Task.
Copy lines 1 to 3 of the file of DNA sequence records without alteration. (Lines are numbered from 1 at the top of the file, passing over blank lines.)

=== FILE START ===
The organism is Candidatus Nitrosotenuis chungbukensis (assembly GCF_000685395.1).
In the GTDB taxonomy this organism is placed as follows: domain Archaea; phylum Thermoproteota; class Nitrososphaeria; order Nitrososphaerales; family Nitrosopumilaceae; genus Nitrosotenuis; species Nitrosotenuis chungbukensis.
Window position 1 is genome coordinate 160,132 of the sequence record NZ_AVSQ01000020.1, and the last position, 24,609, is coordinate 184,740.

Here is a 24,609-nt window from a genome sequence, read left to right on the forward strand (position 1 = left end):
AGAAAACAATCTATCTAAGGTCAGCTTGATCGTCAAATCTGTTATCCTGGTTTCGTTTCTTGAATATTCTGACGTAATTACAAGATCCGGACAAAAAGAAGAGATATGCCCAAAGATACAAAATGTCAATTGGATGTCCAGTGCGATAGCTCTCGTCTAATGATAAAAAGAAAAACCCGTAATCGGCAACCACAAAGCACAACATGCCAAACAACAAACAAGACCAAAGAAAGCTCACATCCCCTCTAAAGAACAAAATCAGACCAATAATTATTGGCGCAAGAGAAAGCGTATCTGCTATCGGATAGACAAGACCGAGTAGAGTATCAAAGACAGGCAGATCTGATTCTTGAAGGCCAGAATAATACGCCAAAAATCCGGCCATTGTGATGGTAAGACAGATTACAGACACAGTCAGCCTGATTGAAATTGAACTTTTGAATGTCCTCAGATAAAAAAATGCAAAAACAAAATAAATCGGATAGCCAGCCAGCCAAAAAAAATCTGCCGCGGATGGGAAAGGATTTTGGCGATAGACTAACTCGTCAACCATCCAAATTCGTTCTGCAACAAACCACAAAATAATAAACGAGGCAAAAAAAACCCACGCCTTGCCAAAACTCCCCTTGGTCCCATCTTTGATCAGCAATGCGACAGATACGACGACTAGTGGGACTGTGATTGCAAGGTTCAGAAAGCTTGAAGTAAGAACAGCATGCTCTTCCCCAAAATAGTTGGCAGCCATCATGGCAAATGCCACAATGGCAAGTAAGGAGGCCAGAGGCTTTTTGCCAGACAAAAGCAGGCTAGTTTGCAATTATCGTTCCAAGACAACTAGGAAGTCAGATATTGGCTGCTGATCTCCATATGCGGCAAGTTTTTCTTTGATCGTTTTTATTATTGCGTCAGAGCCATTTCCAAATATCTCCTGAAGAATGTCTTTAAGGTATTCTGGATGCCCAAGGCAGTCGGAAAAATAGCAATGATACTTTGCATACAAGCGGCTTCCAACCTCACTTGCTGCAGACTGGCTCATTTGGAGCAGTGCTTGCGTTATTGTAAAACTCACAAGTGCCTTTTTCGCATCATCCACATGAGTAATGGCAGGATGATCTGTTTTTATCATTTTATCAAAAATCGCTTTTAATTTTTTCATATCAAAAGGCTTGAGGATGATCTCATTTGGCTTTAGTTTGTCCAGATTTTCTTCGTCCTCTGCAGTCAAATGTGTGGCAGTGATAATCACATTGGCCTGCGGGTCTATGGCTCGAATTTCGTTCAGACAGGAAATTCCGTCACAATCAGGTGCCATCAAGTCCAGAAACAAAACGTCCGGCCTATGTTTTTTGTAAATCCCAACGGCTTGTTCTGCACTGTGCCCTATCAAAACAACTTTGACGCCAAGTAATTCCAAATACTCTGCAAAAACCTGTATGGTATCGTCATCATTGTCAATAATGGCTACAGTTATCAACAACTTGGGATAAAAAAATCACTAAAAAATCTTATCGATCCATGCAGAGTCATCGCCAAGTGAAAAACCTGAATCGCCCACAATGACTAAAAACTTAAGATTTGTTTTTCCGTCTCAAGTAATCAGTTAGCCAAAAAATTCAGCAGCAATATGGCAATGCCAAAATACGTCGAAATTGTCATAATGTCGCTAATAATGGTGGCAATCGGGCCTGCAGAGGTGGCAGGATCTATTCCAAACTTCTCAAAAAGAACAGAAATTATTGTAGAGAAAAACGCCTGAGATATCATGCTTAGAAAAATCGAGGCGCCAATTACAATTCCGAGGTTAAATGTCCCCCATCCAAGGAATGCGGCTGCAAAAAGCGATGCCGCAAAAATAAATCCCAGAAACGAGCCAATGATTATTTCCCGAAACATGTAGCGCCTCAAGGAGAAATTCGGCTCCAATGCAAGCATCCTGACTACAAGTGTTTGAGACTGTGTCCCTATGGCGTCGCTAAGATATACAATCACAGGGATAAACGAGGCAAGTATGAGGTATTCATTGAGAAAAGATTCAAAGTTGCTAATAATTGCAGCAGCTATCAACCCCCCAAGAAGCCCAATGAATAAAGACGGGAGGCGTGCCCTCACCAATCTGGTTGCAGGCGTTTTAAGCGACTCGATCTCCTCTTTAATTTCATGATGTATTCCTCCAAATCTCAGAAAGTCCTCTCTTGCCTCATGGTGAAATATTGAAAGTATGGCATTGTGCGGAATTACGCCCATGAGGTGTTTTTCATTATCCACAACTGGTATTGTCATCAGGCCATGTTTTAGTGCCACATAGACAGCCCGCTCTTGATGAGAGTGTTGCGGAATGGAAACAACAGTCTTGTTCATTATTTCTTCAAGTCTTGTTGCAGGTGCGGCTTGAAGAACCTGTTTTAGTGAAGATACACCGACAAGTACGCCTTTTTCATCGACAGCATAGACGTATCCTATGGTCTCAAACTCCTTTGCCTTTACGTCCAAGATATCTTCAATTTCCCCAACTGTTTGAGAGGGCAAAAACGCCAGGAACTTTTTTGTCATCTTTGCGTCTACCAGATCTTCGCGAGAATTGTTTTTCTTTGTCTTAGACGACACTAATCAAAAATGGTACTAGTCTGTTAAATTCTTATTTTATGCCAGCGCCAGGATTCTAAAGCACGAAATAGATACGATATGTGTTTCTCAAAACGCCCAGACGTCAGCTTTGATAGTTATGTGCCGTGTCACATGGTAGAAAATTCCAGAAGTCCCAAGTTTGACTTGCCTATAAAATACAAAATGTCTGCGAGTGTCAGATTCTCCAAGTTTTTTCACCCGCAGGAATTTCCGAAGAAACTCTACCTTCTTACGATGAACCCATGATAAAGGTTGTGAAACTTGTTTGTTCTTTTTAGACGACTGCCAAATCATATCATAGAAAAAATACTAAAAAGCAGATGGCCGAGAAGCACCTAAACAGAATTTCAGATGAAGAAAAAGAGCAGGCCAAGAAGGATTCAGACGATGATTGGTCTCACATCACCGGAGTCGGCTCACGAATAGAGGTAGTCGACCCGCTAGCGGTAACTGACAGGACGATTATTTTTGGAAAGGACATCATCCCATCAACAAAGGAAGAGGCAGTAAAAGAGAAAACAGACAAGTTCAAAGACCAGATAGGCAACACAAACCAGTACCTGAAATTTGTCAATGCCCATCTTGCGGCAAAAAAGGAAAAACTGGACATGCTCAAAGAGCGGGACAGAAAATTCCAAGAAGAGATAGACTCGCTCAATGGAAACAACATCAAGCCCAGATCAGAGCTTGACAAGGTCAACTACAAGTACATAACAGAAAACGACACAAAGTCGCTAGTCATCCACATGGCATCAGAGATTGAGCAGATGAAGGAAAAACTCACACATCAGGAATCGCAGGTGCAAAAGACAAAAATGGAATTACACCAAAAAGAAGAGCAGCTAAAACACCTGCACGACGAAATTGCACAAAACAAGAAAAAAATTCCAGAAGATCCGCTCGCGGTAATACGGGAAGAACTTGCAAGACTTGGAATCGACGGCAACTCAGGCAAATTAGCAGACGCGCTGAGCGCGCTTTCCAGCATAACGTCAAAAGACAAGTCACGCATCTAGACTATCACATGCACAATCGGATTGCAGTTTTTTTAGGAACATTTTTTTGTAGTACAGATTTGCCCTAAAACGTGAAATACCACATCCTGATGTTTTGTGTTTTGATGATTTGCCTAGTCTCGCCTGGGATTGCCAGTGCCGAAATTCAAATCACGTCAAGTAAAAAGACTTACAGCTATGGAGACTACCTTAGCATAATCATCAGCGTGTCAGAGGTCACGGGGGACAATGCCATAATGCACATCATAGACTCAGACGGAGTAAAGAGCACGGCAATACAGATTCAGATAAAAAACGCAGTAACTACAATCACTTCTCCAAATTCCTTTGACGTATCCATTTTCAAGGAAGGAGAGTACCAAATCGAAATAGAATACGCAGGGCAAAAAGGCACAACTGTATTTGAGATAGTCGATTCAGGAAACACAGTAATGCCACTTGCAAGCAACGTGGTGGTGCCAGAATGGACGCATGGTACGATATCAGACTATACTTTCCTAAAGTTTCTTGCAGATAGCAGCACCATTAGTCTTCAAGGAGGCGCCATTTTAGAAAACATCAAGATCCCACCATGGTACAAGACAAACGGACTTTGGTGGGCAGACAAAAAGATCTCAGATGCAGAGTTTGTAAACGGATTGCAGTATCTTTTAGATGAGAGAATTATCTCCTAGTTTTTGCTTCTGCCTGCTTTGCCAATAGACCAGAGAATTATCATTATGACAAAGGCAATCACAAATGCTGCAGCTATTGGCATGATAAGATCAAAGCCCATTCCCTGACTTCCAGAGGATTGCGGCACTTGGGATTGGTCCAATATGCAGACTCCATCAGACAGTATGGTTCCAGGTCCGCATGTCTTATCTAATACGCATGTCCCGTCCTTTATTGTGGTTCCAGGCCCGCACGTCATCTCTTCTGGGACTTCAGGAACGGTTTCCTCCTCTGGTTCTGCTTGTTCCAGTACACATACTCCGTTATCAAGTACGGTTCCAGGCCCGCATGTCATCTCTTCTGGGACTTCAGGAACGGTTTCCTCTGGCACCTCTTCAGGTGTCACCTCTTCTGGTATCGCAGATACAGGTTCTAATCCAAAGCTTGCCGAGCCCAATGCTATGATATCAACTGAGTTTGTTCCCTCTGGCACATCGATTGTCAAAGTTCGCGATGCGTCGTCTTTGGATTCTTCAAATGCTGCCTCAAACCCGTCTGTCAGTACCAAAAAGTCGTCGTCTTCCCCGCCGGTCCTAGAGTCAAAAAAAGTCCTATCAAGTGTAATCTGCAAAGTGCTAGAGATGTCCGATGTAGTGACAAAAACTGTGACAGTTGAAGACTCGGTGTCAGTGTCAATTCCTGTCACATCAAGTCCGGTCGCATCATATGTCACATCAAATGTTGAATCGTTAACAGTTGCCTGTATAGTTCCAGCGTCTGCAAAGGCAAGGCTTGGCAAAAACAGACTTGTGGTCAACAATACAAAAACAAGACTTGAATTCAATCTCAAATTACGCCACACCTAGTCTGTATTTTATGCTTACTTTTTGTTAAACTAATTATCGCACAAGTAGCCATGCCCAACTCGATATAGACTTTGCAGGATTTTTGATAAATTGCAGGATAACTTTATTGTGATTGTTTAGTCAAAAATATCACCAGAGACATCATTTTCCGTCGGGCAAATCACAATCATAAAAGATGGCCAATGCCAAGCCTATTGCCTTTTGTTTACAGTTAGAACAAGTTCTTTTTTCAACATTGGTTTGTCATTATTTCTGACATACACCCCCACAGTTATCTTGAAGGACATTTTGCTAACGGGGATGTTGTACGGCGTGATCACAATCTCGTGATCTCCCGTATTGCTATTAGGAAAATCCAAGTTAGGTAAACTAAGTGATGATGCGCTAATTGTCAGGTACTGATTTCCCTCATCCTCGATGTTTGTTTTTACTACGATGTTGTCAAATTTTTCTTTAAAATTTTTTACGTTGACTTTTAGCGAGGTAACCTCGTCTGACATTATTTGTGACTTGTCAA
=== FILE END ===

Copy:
The organism is Candidatus Nitrosotenuis chungbukensis (assembly GCF_000685395.1).
In the GTDB taxonomy this organism is placed as follows: domain Archaea; phylum Thermoproteota; class Nitrososphaeria; order Nitrososphaerales; family Nitrosopumilaceae; genus Nitrosotenuis; species Nitrosotenuis chungbukensis.
Window position 1 is genome coordinate 160,132 of the sequence record NZ_AVSQ01000020.1, and the last position, 24,609, is coordinate 184,740.